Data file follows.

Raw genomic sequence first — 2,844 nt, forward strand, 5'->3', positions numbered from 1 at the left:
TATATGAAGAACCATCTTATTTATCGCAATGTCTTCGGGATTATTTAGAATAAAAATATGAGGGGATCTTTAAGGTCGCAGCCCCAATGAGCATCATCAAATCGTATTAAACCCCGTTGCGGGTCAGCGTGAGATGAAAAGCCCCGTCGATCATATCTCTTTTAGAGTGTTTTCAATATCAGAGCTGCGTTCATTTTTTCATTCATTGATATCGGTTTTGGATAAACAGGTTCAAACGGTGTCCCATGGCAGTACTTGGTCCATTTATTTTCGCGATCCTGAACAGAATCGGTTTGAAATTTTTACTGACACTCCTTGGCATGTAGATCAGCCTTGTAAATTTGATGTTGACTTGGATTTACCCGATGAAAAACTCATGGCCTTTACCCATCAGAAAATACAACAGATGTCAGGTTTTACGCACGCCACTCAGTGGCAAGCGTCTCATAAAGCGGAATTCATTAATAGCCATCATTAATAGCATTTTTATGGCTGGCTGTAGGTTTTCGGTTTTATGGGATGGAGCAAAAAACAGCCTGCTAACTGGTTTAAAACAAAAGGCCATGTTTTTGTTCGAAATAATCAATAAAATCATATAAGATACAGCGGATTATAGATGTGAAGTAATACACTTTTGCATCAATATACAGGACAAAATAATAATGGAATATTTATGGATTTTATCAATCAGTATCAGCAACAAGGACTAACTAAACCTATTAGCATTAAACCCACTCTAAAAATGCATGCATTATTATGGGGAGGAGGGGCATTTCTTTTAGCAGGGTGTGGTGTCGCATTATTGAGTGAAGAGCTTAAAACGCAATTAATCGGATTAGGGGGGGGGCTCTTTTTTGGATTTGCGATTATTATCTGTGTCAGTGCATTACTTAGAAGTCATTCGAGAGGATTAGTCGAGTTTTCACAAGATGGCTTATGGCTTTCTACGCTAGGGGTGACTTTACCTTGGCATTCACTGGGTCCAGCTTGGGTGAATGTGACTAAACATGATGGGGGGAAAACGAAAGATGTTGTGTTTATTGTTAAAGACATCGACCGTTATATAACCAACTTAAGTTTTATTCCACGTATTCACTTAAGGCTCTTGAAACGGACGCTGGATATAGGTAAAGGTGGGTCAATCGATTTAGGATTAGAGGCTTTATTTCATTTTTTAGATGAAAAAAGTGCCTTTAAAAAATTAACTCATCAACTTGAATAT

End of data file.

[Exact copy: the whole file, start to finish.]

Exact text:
Raw genomic sequence first — 2,844 nt, forward strand, 5'->3', positions numbered from 1 at the left:
TATATGAAGAACCATCTTATTTATCGCAATGTCTTCGGGATTATTTAGAATAAAAATATGAGGGGATCTTTAAGGTCGCAGCCCCAATGAGCATCATCAAATCGTATTAAACCCCGTTGCGGGTCAGCGTGAGATGAAAAGCCCCGTCGATCATATCTCTTTTAGAGTGTTTTCAATATCAGAGCTGCGTTCATTTTTTCATTCATTGATATCGGTTTTGGATAAACAGGTTCAAACGGTGTCCCATGGCAGTACTTGGTCCATTTATTTTCGCGATCCTGAACAGAATCGGTTTGAAATTTTTACTGACACTCCTTGGCATGTAGATCAGCCTTGTAAATTTGATGTTGACTTGGATTTACCCGATGAAAAACTCATGGCCTTTACCCATCAGAAAATACAACAGATGTCAGGTTTTACGCACGCCACTCAGTGGCAAGCGTCTCATAAAGCGGAATTCATTAATAGCCATCATTAATAGCATTTTTATGGCTGGCTGTAGGTTTTCGGTTTTATGGGATGGAGCAAAAAACAGCCTGCTAACTGGTTTAAAACAAAAGGCCATGTTTTTGTTCGAAATAATCAATAAAATCATATAAGATACAGCGGATTATAGATGTGAAGTAATACACTTTTGCATCAATATACAGGACAAAATAATAATGGAATATTTATGGATTTTATCAATCAGTATCAGCAACAAGGACTAACTAAACCTATTAGCATTAAACCCACTCTAAAAATGCATGCATTATTATGGGGAGGAGGGGCATTTCTTTTAGCAGGGTGTGGTGTCGCATTATTGAGTGAAGAGCTTAAAACGCAATTAATCGGATTAGGGGGGGGGCTCTTTTTTGGATTTGCGATTATTATCTGTGTCAGTGCATTACTTAGAAGTCATTCGAGAGGATTAGTCGAGTTTTCACAAGATGGCTTATGGCTTTCTACGCTAGGGGTGACTTTACCTTGGCATTCACTGGGTCCAGCTTGGGTGAATGTGACTAAACATGATGGGGGGAAAACGAAAGATGTTGTGTTTATTGTTAAAGACATCGACCGTTATATAACCAACTTAAGTTTTATTCCACGTATTCACTTAAGGCTCTTGAAACGGACGCTGGATATAGGTAAAGGTGGGTCAATCGATTTAGGATTAGAGGCTTTATTTCATTTTTTAGATGAAAAAAGTGCCTTTAAAAAATTAACTCATCAACTTGAATAT